Love and Unhealthy Eating
Everyone needs to eat. But what they eat is mostly up to them. Many people develop eating habits based on their individual ways of life, as in if they live alone, or if they have to plan a family meal three times a day. Food also plays a special role in many traditions and cultures, indicating that some eating patterns have an emotional component as well. Many times, that emotional component is love, in different forms.
For most people, eating habits have become just that — a habit. You eat pretty much the same way every day, so you don’t even think much about it. In not thinking much about how, or what, or how much, you eat, you can develop unhealthy eating habits without even noticing it. Once they are established, they can become hard to undo.
How Eating Habits Become Unhealthy
An easy way to develop unhealthy eating habits is to associate eating with your feelings, specifically about how much you feel loved, or if you feel loved at all. After coming home late from work, when you were the reason everyone had to work late, it seems justifiable to eat the entire Ben and Jerry’s ice cream container in the freezer. And boy do those mashed potatoes taste good when you were the last one picked for a basketball team at school. Again.
As you head for the mac and cheese over a salad every time that something, or someone, has got you down, it becomes harder and harder to undo that habit, that is, when you finally realize it has become one. But habits can be broken. Once you start to understand the “love-eating unhealthy” relationship you have developed with food, it becomes, not easy, but definitely easier, to start undoing the damage.
Keep A Food Journal
People often have the most success in changing unhealthy eating habits by keeping a food journal. Write down what you eat, how much and when you eat. Also keep track of what you were doing right before you ate, why you decided to get something to eat and how you were feeling at the time. Eventually, you should start to see a pattern between your feelings and what you eat.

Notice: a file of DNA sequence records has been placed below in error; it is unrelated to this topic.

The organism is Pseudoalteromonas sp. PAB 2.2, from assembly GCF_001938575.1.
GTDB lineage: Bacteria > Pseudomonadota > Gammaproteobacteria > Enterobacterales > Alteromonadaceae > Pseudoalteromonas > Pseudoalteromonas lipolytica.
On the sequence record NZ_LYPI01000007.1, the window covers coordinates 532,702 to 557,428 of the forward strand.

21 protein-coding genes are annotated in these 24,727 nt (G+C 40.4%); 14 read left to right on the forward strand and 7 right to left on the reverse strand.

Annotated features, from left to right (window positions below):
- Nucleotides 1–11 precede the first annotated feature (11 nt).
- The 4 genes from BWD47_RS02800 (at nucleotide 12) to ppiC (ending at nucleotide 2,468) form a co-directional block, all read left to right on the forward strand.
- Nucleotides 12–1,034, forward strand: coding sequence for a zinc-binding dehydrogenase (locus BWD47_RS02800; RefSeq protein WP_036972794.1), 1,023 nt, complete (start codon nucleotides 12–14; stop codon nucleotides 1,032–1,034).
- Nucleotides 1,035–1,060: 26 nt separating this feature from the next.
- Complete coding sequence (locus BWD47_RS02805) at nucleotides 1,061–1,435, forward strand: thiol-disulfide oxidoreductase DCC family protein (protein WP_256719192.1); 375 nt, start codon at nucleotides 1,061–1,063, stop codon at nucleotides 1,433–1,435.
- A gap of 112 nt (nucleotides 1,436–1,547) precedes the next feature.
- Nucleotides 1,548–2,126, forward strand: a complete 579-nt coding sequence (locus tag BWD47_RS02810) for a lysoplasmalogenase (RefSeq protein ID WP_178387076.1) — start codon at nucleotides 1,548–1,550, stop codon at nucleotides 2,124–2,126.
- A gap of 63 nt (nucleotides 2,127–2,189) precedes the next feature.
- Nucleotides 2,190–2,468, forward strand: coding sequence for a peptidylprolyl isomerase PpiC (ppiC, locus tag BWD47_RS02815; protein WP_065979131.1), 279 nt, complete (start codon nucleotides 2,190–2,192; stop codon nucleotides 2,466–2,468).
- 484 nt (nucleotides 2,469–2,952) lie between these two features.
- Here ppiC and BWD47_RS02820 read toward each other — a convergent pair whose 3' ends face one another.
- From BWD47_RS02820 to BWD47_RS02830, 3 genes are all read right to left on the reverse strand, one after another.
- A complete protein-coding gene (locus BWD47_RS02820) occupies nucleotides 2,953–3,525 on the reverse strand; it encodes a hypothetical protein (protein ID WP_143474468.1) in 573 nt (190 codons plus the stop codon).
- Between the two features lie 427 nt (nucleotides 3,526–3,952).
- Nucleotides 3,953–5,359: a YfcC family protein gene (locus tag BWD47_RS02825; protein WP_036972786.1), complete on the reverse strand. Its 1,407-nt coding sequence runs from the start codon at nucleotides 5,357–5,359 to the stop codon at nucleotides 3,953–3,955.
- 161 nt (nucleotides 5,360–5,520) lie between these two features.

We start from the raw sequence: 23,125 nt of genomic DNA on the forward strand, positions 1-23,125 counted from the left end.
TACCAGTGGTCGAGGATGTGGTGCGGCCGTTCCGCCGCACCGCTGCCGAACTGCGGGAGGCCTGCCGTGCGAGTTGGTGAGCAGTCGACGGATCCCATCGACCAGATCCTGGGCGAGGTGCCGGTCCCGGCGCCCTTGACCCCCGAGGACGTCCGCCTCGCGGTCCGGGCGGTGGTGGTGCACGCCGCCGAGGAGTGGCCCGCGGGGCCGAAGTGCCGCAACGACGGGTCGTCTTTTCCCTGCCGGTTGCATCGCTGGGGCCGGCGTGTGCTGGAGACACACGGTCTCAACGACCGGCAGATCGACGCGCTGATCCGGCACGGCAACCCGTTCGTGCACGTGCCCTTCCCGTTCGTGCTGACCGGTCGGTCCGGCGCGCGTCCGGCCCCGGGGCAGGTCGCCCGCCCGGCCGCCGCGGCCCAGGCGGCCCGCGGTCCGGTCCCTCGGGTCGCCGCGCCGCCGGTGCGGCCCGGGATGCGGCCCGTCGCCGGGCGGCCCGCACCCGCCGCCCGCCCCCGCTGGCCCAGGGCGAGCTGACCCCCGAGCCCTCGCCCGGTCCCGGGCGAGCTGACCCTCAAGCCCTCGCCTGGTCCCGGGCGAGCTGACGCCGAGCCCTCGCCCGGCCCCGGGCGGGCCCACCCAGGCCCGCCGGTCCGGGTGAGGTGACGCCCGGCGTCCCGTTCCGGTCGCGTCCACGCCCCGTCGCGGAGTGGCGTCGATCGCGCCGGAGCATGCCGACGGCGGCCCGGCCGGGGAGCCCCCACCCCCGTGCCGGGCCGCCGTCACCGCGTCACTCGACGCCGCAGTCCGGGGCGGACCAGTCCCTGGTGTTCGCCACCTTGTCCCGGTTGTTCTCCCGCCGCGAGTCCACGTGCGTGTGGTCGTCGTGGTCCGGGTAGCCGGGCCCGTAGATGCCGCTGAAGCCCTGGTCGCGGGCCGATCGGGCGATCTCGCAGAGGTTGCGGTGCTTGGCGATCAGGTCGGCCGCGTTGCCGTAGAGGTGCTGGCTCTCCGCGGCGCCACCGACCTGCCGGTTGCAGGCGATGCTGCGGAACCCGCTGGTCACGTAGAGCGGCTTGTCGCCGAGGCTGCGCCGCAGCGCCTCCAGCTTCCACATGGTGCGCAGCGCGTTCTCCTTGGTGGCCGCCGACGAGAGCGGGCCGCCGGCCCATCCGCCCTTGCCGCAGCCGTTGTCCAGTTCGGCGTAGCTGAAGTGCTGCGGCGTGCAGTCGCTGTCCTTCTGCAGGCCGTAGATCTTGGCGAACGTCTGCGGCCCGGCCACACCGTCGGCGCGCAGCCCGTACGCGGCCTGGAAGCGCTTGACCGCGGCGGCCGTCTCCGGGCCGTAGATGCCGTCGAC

Were you tired, stressed out, bored, depressed or just plain hungry? Did you make better food choices when you were in a better mood? A food journal can be a great indicator of more than just what eating habits you need to change. It may alert you to the fact that might be suffering from depression, not just a mere “down in the dumps” episode. Or maybe your anxiety triggers are on overdrive. For many people, food becomes a go-to coping mechanism to soothe the feelings that make them uneasy.
Take Small Steps Toward Change
In reviewing your food journal once a week or so, try to remember if the down times, when you reached for a candy bar, coincided with something taking place that made you feel unappreciated or unloved. If you start to notice this pattern in particular, it might be time to start caring for what’s going on in your head, as well as your stomach.
If you can start taking small steps toward changing how you feel about yourself, such as beginning to shed the negative feelings you have picked up from others, you may slowly start to see changes in your eating habits too. As you start to feel better about yourself, you may stop eating for comfort reasons, and in turn when you do eat, the choices you make will begin to improve.
When you do see those changes for the better begin to take place, be proud of yourself. The reason you feel better about yourself, and are eating better because of it, is all because of you. Nobody did it for you. You should never let anyone take it away.